5. With regards to the Star Trek: Corps of Engineers eBook series that you edit, what do you find appealing and challenging about the novella format?
I think keeping the eBooks to novella length helps make the stories tighter. In particular, Corps of Engineers stories are high-adventure problem-solving tales, and they work better in the shorter, punchier format. Since it’s an ongoing story, the character subplots can stretch out over several novellas, thus leaving the individual stories to focus on the plot of that particular eBook. It’s the closest the prose form comes to the format of a weekly TV series, honestly.
6. Could you please tell us about the upcoming Doctor Who anthology that you are editing? How did that come about?
Well, I’ve edited a lot of anthologies in my time. I had sold a short story to one of Big Finish’s Short Trips anthologies (Destination Prague), and I was interested in editing one. My friend and colleague, John S. Drew, actually had a notion for an anthology, but he has no experience in anthology editing, so he passed the idea on to me. My editor on Prague introduced me to the editor at Big Finish, I pitched the anthology to him, and he loved it. It’s called The Quality of Leadership, and has the Doctor’s encounters with leaders throughout time and space: King Arthur, Queen Boudicea, Martin Luther, Spartacus, Plato, etc. John’s writing the framing story that sets the whole thing up, and it’s got a great lineup of people, many of whom have never written official Who fiction before.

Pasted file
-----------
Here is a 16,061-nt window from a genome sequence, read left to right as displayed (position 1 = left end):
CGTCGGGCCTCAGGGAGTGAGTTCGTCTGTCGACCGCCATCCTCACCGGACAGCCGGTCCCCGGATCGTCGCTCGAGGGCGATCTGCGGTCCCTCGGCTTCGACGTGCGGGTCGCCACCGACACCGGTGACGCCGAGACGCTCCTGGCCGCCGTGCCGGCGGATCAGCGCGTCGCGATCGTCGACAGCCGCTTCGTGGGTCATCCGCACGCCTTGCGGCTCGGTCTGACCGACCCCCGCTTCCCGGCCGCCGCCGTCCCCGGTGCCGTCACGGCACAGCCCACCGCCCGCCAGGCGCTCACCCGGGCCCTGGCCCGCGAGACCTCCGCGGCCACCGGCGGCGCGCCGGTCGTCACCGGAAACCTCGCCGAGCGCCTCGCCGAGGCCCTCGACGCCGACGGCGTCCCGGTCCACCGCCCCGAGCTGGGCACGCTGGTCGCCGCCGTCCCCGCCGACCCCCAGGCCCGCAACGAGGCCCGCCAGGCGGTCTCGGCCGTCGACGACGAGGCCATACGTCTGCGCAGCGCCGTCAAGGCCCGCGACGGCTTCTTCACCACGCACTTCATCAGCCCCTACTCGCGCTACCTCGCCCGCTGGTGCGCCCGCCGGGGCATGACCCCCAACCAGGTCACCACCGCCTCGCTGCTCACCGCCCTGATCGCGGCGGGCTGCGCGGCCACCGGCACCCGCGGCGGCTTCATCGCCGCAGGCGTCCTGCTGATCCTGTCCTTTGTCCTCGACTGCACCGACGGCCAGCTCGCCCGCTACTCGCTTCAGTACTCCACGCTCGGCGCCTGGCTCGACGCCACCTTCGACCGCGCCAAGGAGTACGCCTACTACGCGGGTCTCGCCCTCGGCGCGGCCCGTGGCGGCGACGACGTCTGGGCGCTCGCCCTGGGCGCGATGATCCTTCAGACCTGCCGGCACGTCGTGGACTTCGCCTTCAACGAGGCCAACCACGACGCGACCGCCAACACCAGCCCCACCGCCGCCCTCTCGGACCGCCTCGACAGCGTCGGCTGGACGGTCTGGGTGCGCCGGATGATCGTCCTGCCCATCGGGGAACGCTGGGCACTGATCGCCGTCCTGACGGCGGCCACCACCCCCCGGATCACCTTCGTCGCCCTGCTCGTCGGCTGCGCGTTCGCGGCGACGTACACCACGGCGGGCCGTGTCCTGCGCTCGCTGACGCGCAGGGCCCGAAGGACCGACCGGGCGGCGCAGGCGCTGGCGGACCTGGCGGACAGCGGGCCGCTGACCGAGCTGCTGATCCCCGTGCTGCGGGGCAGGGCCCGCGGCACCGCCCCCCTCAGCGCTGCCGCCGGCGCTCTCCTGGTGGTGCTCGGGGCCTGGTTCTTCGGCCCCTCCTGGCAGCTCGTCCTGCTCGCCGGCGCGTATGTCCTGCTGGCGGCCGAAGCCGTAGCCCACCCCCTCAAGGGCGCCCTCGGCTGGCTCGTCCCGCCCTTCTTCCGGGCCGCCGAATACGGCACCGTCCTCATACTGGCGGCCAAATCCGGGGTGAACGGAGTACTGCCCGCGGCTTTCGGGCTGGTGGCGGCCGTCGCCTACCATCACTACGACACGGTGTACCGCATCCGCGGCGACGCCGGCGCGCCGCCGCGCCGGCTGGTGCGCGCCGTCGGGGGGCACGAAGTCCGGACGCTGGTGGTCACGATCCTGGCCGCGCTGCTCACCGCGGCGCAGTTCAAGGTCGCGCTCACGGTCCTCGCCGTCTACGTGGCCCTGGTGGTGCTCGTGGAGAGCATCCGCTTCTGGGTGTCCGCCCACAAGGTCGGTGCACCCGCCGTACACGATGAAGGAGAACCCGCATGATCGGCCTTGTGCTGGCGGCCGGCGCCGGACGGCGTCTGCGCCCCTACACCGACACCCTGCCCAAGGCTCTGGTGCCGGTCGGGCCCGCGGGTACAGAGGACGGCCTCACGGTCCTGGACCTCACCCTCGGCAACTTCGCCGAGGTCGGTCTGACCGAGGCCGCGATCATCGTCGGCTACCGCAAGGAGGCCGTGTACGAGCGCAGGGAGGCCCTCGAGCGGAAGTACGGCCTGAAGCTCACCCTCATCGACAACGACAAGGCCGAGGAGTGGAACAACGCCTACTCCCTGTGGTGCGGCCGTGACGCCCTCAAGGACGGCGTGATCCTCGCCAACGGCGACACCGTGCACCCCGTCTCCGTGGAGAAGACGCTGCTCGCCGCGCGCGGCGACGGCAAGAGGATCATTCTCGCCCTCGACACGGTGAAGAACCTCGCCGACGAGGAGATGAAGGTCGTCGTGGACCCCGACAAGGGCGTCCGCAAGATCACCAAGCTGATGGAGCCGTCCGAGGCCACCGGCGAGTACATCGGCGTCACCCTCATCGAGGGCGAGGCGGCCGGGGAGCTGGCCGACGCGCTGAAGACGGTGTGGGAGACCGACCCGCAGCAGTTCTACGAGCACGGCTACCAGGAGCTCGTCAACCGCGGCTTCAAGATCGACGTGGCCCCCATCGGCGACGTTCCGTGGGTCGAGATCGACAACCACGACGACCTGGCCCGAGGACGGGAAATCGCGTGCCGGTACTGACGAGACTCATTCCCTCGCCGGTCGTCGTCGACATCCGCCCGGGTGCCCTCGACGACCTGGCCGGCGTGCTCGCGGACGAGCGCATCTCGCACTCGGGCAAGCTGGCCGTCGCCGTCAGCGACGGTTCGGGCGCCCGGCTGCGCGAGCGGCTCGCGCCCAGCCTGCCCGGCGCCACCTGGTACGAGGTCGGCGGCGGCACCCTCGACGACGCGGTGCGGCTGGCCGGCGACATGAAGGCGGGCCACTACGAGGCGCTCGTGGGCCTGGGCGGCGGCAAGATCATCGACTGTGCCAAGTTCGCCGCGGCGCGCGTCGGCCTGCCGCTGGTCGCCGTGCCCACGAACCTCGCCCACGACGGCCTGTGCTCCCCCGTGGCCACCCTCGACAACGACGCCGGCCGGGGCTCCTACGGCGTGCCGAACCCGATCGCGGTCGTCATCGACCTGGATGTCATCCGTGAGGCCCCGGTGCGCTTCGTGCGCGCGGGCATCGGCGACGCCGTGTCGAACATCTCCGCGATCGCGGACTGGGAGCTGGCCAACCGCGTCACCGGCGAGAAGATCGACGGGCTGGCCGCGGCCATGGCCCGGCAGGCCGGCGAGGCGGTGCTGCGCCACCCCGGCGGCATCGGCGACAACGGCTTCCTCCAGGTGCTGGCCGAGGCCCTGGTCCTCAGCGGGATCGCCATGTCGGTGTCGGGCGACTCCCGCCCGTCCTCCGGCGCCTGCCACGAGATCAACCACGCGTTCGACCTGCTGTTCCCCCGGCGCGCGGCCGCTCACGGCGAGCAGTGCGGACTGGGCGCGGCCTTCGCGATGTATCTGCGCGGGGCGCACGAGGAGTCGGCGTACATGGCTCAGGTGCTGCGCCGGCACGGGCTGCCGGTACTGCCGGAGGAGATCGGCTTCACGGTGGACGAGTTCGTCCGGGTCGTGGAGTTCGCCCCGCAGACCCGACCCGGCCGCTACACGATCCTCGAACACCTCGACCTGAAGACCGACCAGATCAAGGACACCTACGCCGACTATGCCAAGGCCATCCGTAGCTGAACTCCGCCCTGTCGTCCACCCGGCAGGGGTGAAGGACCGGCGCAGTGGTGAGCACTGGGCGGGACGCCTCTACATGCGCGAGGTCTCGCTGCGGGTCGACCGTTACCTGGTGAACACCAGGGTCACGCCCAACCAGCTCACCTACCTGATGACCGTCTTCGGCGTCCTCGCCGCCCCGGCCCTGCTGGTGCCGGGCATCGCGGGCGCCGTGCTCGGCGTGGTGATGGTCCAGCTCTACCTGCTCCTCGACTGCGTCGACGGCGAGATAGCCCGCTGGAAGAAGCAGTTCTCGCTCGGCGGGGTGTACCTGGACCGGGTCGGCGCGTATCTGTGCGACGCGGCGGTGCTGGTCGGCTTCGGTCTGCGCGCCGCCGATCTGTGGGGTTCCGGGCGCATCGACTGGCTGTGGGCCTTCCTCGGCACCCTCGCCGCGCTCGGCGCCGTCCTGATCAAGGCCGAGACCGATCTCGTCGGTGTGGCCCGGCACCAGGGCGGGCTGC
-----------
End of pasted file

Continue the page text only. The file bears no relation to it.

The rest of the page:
7. You have the new TNG and Klingon Empire novels as well an entry in the Slings and Arrows series. You are known for your high output of writing. How do you do it?
I have given up such outmoded concepts as “sleep.” Seriously, though, I write fast, and this is my day job. I need to eat…
8. For budding writers, do you think fan fiction is a good arena for them to apply and develop their craft? What other tips would you offer?
Any writing is good practice—generally you get better at something by doing it. If that takes the form of fanfic, so be it. There are significant differences between fanfic and profic—not least being that fanfic is much more free-form and flexible in terms of format and plot and structure. But in general, if you want to be a writer, you need to write. That seems self-evident, but you’d be amazed at how many aspiring writers don’t get that…
9. You are very active on various message boards, often finding yourself in the middle of the sometimes lively discussions. But be blunt: does online fandom really matter?
Not as much as the people on it probably think. Having said that, it’s a great place to discuss work with fellow fans—and that’s the thing. I participate on the Trek literature boards mainly because I’m also a Star Trek fan, and a fan of the novel line, and have been since I was a kid. The online discussions serve a dual purpose of entertainment and promotion—plus it’s good (for me, at least) to be available to discuss my work.
10. What’s next for Keith R. A. DeCandido?
Well, I’m doing one of the Myriad Universes short novels, which will be a Trek “what if” story—too soon to give specifics, but I can say that it’s lots of fun picking a point of divergence and watching the dominoes fall. I’ve also done a CSI: NY novel, which will be out next spring, and I’ve got the last eBook in the Slings and Arrows miniseries, which will actually be a full-bore TNG/DS9 team-up. And other stuff in various stages of development—I’m actually in discussions with IDW about doing some Star Trek comics work for them, though it’s also too soon to give specifics there (and still may not happen).
Keith, thank you for your time.